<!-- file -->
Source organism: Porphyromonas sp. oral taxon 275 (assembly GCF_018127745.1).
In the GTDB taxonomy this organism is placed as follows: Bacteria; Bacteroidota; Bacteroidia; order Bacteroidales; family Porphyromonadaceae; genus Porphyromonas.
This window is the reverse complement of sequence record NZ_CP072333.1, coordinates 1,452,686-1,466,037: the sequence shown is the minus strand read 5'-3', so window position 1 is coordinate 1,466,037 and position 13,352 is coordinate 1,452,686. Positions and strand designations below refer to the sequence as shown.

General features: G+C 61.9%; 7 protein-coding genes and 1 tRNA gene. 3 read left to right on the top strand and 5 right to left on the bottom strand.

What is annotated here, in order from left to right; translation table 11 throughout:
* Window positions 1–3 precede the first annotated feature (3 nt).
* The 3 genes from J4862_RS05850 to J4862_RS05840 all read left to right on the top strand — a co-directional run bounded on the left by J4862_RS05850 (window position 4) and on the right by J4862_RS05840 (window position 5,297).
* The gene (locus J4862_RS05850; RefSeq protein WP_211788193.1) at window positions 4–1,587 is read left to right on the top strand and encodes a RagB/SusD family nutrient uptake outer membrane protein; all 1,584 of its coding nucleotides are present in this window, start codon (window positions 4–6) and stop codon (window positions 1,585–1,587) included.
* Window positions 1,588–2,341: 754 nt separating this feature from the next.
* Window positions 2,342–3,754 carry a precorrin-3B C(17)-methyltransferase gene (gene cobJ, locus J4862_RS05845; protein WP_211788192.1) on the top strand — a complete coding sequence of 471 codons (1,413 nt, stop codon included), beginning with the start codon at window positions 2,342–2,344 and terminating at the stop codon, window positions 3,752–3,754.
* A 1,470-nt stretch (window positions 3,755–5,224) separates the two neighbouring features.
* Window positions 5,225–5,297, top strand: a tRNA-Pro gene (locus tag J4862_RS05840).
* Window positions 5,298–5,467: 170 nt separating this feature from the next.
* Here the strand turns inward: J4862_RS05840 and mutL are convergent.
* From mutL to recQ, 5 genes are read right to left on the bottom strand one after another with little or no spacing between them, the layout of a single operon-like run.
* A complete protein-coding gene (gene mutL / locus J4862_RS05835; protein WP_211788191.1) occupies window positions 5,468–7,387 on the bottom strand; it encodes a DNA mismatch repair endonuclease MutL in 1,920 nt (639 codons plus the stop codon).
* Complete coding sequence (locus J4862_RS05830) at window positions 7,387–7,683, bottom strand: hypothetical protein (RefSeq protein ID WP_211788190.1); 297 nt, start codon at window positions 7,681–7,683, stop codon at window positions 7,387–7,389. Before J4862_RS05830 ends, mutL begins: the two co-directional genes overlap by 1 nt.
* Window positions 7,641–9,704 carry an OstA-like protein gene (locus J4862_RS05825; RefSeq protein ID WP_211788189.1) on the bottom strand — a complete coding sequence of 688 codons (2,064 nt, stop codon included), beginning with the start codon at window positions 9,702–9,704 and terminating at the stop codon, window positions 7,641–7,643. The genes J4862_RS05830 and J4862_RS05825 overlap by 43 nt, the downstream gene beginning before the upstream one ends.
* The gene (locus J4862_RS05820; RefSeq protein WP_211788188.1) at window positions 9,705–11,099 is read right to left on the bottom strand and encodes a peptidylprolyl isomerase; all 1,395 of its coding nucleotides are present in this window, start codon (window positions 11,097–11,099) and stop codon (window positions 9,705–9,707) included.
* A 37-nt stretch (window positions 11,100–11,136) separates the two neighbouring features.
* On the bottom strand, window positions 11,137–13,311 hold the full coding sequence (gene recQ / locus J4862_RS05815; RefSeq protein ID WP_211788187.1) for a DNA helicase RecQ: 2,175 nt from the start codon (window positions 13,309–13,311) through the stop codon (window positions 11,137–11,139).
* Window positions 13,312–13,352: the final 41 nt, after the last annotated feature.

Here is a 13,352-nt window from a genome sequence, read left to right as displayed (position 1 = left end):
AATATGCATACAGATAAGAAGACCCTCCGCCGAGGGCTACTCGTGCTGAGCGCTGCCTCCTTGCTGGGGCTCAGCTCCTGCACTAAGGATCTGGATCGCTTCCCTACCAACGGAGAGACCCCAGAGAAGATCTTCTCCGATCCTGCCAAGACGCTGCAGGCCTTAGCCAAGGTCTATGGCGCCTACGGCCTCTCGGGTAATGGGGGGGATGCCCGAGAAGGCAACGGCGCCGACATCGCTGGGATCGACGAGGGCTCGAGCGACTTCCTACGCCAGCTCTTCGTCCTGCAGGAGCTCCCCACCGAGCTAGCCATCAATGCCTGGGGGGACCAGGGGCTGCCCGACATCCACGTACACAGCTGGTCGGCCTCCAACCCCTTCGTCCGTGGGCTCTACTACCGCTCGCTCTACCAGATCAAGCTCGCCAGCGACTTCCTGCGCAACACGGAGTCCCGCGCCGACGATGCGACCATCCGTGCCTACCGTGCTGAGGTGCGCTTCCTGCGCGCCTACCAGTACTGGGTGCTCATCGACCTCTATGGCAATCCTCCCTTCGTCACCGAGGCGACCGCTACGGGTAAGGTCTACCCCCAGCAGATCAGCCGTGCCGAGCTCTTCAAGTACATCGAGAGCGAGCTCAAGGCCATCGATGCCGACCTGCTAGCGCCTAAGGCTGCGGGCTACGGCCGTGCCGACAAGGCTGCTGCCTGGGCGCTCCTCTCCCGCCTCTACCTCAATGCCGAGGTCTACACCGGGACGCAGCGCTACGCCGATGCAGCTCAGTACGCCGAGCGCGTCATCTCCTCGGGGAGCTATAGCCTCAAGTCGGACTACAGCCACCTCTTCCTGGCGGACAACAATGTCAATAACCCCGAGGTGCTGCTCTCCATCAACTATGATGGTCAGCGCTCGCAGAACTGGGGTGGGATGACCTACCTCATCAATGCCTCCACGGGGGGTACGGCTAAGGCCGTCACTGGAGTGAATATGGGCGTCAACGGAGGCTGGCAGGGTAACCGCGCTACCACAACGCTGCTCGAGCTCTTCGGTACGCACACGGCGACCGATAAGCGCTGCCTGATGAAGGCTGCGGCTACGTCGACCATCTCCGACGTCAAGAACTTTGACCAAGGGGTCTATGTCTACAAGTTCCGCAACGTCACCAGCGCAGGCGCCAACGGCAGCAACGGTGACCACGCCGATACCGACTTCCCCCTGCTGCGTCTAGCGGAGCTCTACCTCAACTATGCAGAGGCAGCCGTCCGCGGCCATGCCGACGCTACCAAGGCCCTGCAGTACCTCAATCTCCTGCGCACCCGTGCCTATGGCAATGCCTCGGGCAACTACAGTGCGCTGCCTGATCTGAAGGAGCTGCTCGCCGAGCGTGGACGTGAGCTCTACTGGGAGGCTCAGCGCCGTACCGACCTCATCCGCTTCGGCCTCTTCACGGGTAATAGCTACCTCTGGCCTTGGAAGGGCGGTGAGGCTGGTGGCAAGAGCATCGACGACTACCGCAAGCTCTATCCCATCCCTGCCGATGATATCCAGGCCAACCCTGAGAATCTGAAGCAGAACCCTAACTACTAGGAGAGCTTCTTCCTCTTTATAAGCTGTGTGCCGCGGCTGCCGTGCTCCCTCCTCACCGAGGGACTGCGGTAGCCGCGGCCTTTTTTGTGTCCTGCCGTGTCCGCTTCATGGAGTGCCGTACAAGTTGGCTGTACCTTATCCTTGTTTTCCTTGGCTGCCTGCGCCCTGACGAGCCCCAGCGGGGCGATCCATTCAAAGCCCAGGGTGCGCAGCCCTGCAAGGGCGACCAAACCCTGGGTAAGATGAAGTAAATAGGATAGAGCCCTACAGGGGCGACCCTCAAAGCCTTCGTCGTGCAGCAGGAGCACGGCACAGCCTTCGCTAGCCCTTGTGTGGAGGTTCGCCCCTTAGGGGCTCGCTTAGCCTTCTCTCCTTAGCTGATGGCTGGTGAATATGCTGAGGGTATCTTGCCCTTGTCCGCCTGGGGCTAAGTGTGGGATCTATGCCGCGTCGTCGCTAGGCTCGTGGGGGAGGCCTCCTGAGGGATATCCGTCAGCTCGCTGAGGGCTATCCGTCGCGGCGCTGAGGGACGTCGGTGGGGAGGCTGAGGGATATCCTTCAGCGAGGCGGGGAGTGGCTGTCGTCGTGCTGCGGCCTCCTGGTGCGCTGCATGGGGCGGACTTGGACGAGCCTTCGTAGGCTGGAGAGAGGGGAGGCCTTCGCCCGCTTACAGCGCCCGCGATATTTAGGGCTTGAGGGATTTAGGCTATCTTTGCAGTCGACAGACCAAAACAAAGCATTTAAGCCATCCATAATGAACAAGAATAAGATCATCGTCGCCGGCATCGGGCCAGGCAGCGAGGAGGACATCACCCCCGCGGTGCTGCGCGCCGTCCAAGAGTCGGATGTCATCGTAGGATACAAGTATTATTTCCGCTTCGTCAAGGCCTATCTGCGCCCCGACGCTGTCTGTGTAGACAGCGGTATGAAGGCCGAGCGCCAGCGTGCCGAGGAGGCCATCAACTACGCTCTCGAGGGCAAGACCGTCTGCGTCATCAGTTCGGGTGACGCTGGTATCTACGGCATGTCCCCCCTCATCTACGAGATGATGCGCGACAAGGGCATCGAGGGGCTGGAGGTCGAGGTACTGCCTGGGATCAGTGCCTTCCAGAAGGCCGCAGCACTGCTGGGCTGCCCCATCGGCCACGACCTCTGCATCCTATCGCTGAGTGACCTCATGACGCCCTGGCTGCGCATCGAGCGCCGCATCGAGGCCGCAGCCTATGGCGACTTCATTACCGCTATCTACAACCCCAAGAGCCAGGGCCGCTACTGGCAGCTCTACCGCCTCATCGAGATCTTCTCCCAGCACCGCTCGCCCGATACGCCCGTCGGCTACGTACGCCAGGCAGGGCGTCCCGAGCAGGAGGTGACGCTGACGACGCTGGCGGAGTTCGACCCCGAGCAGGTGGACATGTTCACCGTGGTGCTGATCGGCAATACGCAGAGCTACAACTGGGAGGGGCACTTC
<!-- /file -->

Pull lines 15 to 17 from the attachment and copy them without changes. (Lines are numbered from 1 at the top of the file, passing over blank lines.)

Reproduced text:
* From mutL to recQ, 5 genes are read right to left on the bottom strand one after another with little or no spacing between them, the layout of a single operon-like run.
* A complete protein-coding gene (gene mutL / locus J4862_RS05835; protein WP_211788191.1) occupies window positions 5,468–7,387 on the bottom strand; it encodes a DNA mismatch repair endonuclease MutL in 1,920 nt (639 codons plus the stop codon).
* Complete coding sequence (locus J4862_RS05830) at window positions 7,387–7,683, bottom strand: hypothetical protein (RefSeq protein ID WP_211788190.1); 297 nt, start codon at window positions 7,681–7,683, stop codon at window positions 7,387–7,389. Before J4862_RS05830 ends, mutL begins: the two co-directional genes overlap by 1 nt.